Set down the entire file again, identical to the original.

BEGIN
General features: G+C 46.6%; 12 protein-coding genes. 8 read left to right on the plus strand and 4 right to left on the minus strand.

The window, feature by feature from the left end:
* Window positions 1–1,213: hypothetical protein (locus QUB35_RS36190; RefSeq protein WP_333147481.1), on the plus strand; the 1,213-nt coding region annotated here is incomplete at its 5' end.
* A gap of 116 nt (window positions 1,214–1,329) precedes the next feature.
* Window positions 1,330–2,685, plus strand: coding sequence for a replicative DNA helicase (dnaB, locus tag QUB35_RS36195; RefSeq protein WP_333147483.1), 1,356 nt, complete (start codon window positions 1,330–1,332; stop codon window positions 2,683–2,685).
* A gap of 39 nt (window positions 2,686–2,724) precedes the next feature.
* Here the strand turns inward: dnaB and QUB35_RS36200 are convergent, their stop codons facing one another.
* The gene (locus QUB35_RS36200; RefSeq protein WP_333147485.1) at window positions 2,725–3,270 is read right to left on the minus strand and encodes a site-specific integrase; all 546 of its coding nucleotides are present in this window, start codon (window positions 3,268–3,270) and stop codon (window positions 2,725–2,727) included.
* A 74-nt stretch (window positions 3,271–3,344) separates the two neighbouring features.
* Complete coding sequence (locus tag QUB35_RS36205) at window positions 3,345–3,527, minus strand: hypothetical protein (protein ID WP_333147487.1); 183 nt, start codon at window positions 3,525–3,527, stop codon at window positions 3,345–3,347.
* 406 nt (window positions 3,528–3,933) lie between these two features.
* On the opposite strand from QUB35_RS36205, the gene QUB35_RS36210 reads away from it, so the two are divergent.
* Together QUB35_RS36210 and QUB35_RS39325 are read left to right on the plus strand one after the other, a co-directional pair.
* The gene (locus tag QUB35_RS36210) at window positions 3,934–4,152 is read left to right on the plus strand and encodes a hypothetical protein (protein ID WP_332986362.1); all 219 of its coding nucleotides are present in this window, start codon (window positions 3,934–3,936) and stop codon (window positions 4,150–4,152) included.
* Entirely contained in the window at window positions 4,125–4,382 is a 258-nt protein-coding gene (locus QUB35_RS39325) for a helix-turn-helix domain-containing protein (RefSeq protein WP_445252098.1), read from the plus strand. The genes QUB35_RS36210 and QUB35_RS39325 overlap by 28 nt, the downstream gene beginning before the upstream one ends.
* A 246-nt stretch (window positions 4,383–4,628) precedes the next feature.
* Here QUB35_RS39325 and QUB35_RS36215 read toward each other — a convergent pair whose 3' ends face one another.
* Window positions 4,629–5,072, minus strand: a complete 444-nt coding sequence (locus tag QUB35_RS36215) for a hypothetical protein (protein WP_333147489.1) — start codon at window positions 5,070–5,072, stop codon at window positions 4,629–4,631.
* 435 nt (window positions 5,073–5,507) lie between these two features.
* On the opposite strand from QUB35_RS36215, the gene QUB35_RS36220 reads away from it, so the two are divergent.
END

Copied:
General features: G+C 46.6%; 12 protein-coding genes. 8 read left to right on the plus strand and 4 right to left on the minus strand.

The window, feature by feature from the left end:
* Window positions 1–1,213: hypothetical protein (locus QUB35_RS36190; RefSeq protein WP_333147481.1), on the plus strand; the 1,213-nt coding region annotated here is incomplete at its 5' end.
* A gap of 116 nt (window positions 1,214–1,329) precedes the next feature.
* Window positions 1,330–2,685, plus strand: coding sequence for a replicative DNA helicase (dnaB, locus tag QUB35_RS36195; RefSeq protein WP_333147483.1), 1,356 nt, complete (start codon window positions 1,330–1,332; stop codon window positions 2,683–2,685).
* A gap of 39 nt (window positions 2,686–2,724) precedes the next feature.
* Here the strand turns inward: dnaB and QUB35_RS36200 are convergent, their stop codons facing one another.
* The gene (locus QUB35_RS36200; RefSeq protein WP_333147485.1) at window positions 2,725–3,270 is read right to left on the minus strand and encodes a site-specific integrase; all 546 of its coding nucleotides are present in this window, start codon (window positions 3,268–3,270) and stop codon (window positions 2,725–2,727) included.
* A 74-nt stretch (window positions 3,271–3,344) separates the two neighbouring features.
* Complete coding sequence (locus tag QUB35_RS36205) at window positions 3,345–3,527, minus strand: hypothetical protein (protein ID WP_333147487.1); 183 nt, start codon at window positions 3,525–3,527, stop codon at window positions 3,345–3,347.
* 406 nt (window positions 3,528–3,933) lie between these two features.
* On the opposite strand from QUB35_RS36205, the gene QUB35_RS36210 reads away from it, so the two are divergent.
* Together QUB35_RS36210 and QUB35_RS39325 are read left to right on the plus strand one after the other, a co-directional pair.
* The gene (locus tag QUB35_RS36210) at window positions 3,934–4,152 is read left to right on the plus strand and encodes a hypothetical protein (protein ID WP_332986362.1); all 219 of its coding nucleotides are present in this window, start codon (window positions 3,934–3,936) and stop codon (window positions 4,150–4,152) included.
* Entirely contained in the window at window positions 4,125–4,382 is a 258-nt protein-coding gene (locus QUB35_RS39325) for a helix-turn-helix domain-containing protein (RefSeq protein WP_445252098.1), read from the plus strand. The genes QUB35_RS36210 and QUB35_RS39325 overlap by 28 nt, the downstream gene beginning before the upstream one ends.
* A 246-nt stretch (window positions 4,383–4,628) precedes the next feature.
* Here QUB35_RS39325 and QUB35_RS36215 read toward each other — a convergent pair whose 3' ends face one another.
* Window positions 4,629–5,072, minus strand: a complete 444-nt coding sequence (locus tag QUB35_RS36215) for a hypothetical protein (protein WP_333147489.1) — start codon at window positions 5,070–5,072, stop codon at window positions 4,629–4,631.
* 435 nt (window positions 5,073–5,507) lie between these two features.
* On the opposite strand from QUB35_RS36215, the gene QUB35_RS36220 reads away from it, so the two are divergent.